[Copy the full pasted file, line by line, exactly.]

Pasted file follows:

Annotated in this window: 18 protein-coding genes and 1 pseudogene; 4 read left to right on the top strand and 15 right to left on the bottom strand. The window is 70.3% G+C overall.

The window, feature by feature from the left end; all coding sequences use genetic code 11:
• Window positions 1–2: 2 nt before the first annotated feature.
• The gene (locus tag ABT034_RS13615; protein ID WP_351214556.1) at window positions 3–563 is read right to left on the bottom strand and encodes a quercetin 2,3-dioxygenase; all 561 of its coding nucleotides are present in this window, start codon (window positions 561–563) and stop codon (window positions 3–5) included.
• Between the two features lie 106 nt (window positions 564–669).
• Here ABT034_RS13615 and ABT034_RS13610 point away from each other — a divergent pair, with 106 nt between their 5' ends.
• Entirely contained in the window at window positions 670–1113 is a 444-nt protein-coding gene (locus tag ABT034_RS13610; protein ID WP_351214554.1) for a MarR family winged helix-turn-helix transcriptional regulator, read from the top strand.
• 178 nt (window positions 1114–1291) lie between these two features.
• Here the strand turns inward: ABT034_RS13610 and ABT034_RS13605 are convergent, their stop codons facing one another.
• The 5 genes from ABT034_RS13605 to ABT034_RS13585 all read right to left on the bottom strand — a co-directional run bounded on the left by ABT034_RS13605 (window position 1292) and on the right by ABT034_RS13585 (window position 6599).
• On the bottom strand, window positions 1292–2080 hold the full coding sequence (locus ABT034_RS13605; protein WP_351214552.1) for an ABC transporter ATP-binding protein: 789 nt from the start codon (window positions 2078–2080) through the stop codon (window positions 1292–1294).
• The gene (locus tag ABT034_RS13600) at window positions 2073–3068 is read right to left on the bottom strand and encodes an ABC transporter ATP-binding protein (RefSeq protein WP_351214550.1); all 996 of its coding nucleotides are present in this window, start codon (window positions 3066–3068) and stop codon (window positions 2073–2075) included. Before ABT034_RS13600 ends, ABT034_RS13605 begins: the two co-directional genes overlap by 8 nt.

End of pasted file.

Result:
Annotated in this window: 18 protein-coding genes and 1 pseudogene; 4 read left to right on the top strand and 15 right to left on the bottom strand. The window is 70.3% G+C overall.

The window, feature by feature from the left end; all coding sequences use genetic code 11:
• Window positions 1–2: 2 nt before the first annotated feature.
• The gene (locus tag ABT034_RS13615; protein ID WP_351214556.1) at window positions 3–563 is read right to left on the bottom strand and encodes a quercetin 2,3-dioxygenase; all 561 of its coding nucleotides are present in this window, start codon (window positions 561–563) and stop codon (window positions 3–5) included.
• Between the two features lie 106 nt (window positions 564–669).
• Here ABT034_RS13615 and ABT034_RS13610 point away from each other — a divergent pair, with 106 nt between their 5' ends.
• Entirely contained in the window at window positions 670–1113 is a 444-nt protein-coding gene (locus tag ABT034_RS13610; protein ID WP_351214554.1) for a MarR family winged helix-turn-helix transcriptional regulator, read from the top strand.
• 178 nt (window positions 1114–1291) lie between these two features.
• Here the strand turns inward: ABT034_RS13610 and ABT034_RS13605 are convergent, their stop codons facing one another.
• The 5 genes from ABT034_RS13605 to ABT034_RS13585 all read right to left on the bottom strand — a co-directional run bounded on the left by ABT034_RS13605 (window position 1292) and on the right by ABT034_RS13585 (window position 6599).
• On the bottom strand, window positions 1292–2080 hold the full coding sequence (locus ABT034_RS13605; protein WP_351214552.1) for an ABC transporter ATP-binding protein: 789 nt from the start codon (window positions 2078–2080) through the stop codon (window positions 1292–1294).
• The gene (locus tag ABT034_RS13600) at window positions 2073–3068 is read right to left on the bottom strand and encodes an ABC transporter ATP-binding protein (RefSeq protein WP_351214550.1); all 996 of its coding nucleotides are present in this window, start codon (window positions 3066–3068) and stop codon (window positions 2073–2075) included. Before ABT034_RS13600 ends, ABT034_RS13605 begins: the two co-directional genes overlap by 8 nt.